5.19Witnesses also reported that visits home depended on their parents’ ability to pay the necessary transport fare, which in the case of residents at some Schools was a considerable and often unmanageable expense. Many witnesses were placed too far from home to allow for visits and that poverty and distance contributed to loss of family contact. ‘We had no visits from anyone, they were too poor, we were too far away’, ‘You could have a visit once a month, if your mother had the fare, it would be a week’s wages.’
My mother didn’t want me to go to ...named School.... She wanted me to go to ...named School in local town.... She lived near there, but no, I had to go to ...named School....
5.20The continuity of family contact either in the form of visits home or visits from parents and other family members was reported by 71 witnesses as the only good memory they had of their time in the School. Some witnesses described their parents putting considerable effort into maintaining contact with them during their admission. A small number of Schools were reported to have provided assistance and support for parents who had to travel long distances to visit their children.
I was one of a large family. I had both brothers and sisters in separate institutions, our mother visited regularly before going to work in the UK. She spent 2 weeks of holidays in Ireland every year, week one with the boys, week 2 with the girls, nuns in ...named School... (helped her).
5.21Female witnesses recalled sitting in parlours with parents and relatives who came to visit. In some Schools nuns were reported to supervise the visits directly by controlling the conversation and determining when the visit was over or by their presence in the same room while parents or others were visiting. Other witnesses reported an awareness of contact with their parents being monitored by external authorities.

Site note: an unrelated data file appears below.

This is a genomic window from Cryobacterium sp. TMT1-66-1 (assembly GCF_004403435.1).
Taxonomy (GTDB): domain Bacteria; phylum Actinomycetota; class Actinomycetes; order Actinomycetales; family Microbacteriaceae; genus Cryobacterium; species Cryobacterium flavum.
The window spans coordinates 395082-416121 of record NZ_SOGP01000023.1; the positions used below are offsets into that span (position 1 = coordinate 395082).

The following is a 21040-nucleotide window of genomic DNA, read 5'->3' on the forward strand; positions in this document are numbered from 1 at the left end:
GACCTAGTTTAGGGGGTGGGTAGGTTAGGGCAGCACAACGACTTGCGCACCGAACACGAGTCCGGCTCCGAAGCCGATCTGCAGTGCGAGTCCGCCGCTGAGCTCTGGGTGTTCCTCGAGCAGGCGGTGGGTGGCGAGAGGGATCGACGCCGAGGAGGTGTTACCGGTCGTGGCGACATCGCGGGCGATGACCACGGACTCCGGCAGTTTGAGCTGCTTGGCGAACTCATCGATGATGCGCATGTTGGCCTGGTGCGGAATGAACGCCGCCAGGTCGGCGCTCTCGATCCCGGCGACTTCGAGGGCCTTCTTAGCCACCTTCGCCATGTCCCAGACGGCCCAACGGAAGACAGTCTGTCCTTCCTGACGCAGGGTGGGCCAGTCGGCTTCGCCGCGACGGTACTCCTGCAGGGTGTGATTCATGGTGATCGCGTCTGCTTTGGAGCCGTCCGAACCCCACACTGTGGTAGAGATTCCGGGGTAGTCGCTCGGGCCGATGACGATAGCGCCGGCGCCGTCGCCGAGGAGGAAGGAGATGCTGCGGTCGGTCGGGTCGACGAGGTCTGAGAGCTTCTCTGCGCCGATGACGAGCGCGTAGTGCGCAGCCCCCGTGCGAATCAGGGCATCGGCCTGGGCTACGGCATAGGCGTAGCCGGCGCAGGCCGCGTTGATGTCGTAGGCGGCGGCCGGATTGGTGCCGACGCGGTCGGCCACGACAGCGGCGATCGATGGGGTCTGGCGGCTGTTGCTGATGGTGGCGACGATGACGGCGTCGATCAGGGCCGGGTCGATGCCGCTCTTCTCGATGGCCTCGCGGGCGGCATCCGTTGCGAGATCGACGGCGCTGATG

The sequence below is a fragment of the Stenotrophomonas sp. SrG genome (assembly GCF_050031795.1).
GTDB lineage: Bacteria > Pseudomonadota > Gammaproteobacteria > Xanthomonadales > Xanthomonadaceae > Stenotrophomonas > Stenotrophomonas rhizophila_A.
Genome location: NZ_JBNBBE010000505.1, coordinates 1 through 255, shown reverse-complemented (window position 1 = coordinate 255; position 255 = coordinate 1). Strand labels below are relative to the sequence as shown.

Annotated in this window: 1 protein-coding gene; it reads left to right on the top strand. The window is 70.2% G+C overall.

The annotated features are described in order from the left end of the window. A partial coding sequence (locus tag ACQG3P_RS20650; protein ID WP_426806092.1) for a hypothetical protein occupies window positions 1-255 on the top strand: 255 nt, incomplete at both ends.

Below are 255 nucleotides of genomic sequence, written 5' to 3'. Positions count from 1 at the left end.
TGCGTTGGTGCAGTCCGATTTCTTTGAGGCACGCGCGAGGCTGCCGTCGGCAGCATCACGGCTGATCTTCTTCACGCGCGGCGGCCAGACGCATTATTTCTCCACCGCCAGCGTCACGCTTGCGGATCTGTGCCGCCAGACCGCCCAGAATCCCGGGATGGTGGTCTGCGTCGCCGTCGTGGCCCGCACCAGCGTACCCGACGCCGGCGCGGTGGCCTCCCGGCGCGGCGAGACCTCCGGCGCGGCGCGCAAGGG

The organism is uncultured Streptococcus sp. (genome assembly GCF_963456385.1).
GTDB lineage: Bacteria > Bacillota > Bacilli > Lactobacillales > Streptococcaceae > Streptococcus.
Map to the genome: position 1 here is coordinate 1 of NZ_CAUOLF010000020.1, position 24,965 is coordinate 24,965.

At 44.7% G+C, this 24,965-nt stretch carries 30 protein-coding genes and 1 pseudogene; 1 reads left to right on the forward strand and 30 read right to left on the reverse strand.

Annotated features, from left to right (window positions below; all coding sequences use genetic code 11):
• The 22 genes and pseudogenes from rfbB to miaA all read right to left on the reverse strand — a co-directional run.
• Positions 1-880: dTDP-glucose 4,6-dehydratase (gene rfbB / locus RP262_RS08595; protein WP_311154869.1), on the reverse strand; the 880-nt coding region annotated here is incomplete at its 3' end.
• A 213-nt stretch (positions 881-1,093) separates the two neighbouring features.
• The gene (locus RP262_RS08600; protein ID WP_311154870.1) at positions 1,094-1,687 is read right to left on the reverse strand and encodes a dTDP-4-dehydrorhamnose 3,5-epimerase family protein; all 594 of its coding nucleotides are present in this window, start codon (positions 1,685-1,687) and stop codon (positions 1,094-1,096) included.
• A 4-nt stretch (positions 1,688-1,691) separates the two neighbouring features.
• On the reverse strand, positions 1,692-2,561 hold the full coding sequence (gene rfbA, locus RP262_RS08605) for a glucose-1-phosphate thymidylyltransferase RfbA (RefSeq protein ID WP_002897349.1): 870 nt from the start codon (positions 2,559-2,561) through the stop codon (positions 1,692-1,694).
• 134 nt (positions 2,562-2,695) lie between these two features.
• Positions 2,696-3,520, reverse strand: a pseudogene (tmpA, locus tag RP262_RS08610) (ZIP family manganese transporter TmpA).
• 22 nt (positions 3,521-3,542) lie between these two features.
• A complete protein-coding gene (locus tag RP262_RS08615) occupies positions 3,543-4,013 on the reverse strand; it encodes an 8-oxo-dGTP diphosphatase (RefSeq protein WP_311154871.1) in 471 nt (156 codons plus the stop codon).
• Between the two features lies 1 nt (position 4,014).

My mother, she came in ... to see me down the years and took me out twice, she had to get permission from the ...local authorities... this is on the records ...displayed copy of records.... She got permission, it was written down, that I was to be taken out on such a day, at such a time and brought back on such a day at such a time.
5.22The Committee heard reports of parents in poor circumstances being turned away or treated discourteously when they came to visit. Female witnesses reported that some girls’ Schools had a ‘poor parlour’ where impoverished parents or visitors were directed. In particular, witnesses whose parents were members of the Travelling community reported this to be a common occurrence. In a number of boys Schools witnesses were warned prior to family visits they were not to discuss what happened in the School or to talk about being beaten or otherwise abused. The visits in the boys’ Schools were not generally reported to have been overseen in the manner reported by female witnesses.